Reviewing Rose Possibilities

Botanical-illustrationsIt is now June and the classic flower of the month in England is usually considered to be the rose. Apart from the fact that I still have endless weekends of internal decoration to attend to, and, as I type, I am manfully ignoring one entire room left in an almost derelict state, I have started to think about the garden.

I realise one way and another I have missed this year for some of my flowering favourites such as the hellebores, tulips, aquilegias, irises and roses not to mention a flowering fruit tree or two. However, now is not the time to moan, but to get on and get planning. It is a good time to think ahead as although quite a few container grown roses are now out of stock for this season, they can still be ordered for delivery as bare root plants for this coming autumn and winter. Naturally, recent evenings have been spent perusing my old copy of ‘The Graham Stuart Thomas Rose Book’ in the hunt for suitable roses for very small gardens.

Graham-Stuart-Thomas-go-to-rose-bookAlthough I do love many of the old fashioned shrub roses that I have grown in the past not all of them are as robust as some of the more recent introductions such as rosa Queen Elizabeth (1954, see below) or the David Austin rose, rosa St Swithun (1993, above right).

Modern-hybrid-tea-Queen-ElizabthCurrently, I am tending towards a thornless, reliable modern climber for my very tiny front patch, possibly the David Austin climbing rose, rosa Mortimer Sackler (2002). It needs to be thornless as it will eventually top the boundary wall at waist height between my property and a side passage used as the rear access for my neighbours.

David-Austin-Mortimer-Sackler
Rosa Mortimer Sackler introduced by David Austin 2002. Photo: David Austin website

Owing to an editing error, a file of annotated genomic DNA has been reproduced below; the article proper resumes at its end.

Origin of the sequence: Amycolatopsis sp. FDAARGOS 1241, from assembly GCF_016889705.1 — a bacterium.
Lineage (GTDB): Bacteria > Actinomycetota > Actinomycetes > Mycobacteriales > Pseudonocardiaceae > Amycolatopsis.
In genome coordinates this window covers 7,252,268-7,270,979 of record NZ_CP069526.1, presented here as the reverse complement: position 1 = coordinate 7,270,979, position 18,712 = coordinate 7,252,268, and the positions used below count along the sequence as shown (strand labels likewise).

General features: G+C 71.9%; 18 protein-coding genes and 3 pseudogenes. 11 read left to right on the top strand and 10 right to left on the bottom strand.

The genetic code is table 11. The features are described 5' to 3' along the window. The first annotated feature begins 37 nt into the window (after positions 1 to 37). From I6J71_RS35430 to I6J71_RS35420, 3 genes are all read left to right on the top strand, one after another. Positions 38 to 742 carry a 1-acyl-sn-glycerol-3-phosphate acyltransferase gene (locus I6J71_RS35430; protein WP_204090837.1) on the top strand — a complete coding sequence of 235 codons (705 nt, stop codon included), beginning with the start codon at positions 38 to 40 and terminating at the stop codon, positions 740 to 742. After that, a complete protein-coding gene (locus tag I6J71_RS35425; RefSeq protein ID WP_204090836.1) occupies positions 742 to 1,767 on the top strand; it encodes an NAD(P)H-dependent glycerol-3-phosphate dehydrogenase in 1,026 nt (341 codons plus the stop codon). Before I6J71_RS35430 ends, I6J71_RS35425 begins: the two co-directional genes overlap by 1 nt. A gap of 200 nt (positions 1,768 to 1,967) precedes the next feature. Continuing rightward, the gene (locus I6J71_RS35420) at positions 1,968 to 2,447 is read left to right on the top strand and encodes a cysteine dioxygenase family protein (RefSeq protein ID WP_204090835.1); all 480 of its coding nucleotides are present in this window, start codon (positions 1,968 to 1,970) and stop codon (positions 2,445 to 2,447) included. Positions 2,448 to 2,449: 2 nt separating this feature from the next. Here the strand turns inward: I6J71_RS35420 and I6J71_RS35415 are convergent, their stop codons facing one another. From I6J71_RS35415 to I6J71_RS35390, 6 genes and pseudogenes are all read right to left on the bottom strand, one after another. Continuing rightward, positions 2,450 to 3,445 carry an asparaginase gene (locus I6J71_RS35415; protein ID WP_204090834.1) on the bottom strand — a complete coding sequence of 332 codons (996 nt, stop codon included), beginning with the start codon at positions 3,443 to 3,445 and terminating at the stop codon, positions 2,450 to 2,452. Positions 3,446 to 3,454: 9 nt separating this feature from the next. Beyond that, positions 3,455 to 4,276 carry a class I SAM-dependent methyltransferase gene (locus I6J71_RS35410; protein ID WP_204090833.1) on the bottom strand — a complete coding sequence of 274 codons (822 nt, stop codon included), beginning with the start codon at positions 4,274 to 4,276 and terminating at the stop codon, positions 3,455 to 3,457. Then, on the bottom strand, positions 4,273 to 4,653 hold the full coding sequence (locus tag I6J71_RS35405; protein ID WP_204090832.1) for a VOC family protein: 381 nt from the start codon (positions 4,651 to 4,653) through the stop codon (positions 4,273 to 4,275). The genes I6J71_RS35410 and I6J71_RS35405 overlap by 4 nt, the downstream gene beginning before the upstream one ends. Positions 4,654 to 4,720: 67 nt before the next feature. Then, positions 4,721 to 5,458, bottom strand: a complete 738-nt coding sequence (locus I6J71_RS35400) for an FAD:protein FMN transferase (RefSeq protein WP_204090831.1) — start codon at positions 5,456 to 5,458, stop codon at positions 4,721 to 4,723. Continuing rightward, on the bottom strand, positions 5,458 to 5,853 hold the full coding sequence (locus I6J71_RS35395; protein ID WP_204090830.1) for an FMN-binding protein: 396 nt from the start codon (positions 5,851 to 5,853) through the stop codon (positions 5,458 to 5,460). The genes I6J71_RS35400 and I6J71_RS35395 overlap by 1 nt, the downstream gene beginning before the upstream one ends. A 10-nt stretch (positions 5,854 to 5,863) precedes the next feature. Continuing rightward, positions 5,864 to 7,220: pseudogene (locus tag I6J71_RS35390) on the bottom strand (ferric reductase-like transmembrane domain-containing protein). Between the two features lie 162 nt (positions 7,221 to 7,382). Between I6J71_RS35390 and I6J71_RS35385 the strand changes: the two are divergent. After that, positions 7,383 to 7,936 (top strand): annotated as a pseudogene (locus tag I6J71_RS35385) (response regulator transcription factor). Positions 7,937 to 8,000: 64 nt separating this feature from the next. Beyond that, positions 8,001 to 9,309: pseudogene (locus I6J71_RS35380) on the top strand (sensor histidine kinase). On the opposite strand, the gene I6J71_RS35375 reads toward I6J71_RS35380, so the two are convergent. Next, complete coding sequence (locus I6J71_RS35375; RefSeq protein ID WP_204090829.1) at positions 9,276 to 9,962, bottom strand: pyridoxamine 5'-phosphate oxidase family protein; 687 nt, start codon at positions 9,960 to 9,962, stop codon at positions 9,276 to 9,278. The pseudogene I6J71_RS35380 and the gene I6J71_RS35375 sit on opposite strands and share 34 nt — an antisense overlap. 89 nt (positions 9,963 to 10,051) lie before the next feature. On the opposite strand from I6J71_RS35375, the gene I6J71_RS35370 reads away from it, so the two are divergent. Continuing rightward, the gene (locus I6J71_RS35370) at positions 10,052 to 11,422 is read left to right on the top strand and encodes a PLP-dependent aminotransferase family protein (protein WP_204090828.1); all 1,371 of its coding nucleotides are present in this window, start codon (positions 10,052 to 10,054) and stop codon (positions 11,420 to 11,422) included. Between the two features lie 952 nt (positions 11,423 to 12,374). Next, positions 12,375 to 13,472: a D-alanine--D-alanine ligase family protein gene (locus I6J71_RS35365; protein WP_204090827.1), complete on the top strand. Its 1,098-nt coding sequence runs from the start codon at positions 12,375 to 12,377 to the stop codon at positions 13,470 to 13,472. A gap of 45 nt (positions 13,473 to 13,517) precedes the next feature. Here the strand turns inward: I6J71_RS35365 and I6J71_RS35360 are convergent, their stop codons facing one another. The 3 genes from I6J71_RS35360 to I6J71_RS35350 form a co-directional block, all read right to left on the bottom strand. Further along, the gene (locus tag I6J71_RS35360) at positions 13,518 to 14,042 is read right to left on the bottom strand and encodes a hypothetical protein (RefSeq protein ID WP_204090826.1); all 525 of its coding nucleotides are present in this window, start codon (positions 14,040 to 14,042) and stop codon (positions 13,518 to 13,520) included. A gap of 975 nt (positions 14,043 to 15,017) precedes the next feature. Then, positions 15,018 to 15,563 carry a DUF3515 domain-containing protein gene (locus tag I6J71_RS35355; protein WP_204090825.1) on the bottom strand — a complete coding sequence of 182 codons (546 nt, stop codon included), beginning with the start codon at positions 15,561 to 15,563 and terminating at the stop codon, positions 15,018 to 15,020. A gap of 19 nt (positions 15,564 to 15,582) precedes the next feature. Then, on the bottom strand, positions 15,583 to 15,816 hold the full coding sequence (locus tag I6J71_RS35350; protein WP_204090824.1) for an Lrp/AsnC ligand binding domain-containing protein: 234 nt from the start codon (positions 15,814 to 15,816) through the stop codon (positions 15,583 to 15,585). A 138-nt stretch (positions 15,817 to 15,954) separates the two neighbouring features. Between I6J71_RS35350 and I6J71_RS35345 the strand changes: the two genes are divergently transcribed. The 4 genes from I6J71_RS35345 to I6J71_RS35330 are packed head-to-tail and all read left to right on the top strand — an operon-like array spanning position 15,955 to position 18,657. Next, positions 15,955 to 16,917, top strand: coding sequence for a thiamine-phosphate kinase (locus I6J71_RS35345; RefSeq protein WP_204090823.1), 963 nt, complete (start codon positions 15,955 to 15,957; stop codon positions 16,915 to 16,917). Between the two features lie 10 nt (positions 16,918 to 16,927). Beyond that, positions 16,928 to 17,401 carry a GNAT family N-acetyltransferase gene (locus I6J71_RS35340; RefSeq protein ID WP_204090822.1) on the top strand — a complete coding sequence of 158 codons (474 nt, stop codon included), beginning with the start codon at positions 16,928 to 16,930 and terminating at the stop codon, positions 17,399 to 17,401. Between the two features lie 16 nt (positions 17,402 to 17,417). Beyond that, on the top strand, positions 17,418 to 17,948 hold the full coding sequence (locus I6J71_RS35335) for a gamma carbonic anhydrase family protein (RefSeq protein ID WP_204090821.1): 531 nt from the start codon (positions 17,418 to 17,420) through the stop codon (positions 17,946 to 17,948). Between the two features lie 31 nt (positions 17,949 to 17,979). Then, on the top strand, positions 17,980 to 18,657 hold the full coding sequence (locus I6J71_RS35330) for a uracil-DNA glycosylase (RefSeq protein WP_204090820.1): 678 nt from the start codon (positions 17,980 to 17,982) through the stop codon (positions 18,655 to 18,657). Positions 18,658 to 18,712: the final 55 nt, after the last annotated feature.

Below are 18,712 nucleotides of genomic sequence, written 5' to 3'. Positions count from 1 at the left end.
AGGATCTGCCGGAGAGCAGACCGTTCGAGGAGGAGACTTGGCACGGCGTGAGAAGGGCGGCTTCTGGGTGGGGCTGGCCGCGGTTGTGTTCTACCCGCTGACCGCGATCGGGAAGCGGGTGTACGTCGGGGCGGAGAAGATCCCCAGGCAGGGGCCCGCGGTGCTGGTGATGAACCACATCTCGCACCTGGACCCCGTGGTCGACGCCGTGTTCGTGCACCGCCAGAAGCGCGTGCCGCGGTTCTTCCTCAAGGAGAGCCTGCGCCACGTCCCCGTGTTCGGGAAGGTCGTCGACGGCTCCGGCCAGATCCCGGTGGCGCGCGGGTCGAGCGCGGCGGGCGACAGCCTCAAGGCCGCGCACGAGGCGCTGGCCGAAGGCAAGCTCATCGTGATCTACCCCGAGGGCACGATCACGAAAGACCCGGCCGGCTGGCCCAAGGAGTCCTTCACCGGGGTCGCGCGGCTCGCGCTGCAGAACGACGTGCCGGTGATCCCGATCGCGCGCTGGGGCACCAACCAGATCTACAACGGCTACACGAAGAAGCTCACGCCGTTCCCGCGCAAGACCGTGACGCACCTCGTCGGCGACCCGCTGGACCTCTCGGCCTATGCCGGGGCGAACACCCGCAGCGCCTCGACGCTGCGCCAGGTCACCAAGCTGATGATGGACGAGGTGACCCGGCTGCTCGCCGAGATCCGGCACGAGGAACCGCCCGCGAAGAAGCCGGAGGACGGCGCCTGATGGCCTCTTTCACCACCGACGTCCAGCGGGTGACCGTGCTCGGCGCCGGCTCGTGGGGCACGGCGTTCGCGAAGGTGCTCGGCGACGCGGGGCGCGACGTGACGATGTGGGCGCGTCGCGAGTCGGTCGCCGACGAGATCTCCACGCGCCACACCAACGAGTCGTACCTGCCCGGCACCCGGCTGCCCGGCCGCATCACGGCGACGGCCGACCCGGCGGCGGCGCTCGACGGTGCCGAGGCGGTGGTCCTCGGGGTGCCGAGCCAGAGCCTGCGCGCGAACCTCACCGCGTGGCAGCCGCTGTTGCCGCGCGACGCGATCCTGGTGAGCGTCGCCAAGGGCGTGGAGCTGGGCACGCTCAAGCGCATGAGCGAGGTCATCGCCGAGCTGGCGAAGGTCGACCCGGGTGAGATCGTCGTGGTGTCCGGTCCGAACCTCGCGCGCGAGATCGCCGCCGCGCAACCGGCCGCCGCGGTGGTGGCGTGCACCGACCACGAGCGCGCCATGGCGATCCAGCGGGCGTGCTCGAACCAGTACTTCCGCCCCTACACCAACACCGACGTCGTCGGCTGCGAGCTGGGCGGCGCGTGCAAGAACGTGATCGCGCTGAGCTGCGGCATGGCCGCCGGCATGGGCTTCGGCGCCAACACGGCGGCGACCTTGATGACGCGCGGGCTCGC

Mind you I have been tempted by Stuart Thomas’s comments on rosa Agnes, “Unusual with delicious scent”, but despite the appealing name (😉) I don’t feel I can fit a yellow rose, even this pale, muddled beauty, into the planting scheme.

Agnes

It is a while since I have taken my copy of the Rose Book off the shelf. Indeed, it has been boxed up with all the rest of my books for the last 18 months during the moving process and consequently I was surprised when a slip of paper fell out. As I picked it up expecting it to be a now redundant list of roses from my last garden, I noticed with curiosity that it was a poem. One of my favourites originally copied out over 15 years ago.

ee-cummings-poem

 

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Nature’s Version of Winter Pink

Small pink bloom rose Madame Isaac PereireNormally the Bourbon rose, Madame Isaac Pereire shows off with large and glamorous blooms, but last week I noticed it had made an out of season effort to flower. Yes, the bloom is small, but nevertheless it does provide a cheery pink addition to the winter garden. The rose is grown in a moderately sheltered corner up against the wall of the house, but doesn’t usually start flowering until May. A few blasts of easterly winter wind keeps it dormant, but so far this winter we’ve had buckets of rain from the southwest, no snow and few easterlies.

Pink rose Karlsruhe

Further down in the garden a tough, modern climbing rose, Karlsruhe, has also managed to produce a fuchsia pink bloom to lift the gloomy grey. Looking at these roses again I think that undersized and blighted flowers look odd and messy. This particularly applies to the last of the winter outliers, the David Austin English rose, St Swithun. In summer the flowers are very large, opened cupped and a delicate soft warm pink, but this January bloom is small and a darker pink. Realistically, I should just cut off all the stunted flowers and save the plants their energy. Oh, how we clutch at straws.

rosa St Swithun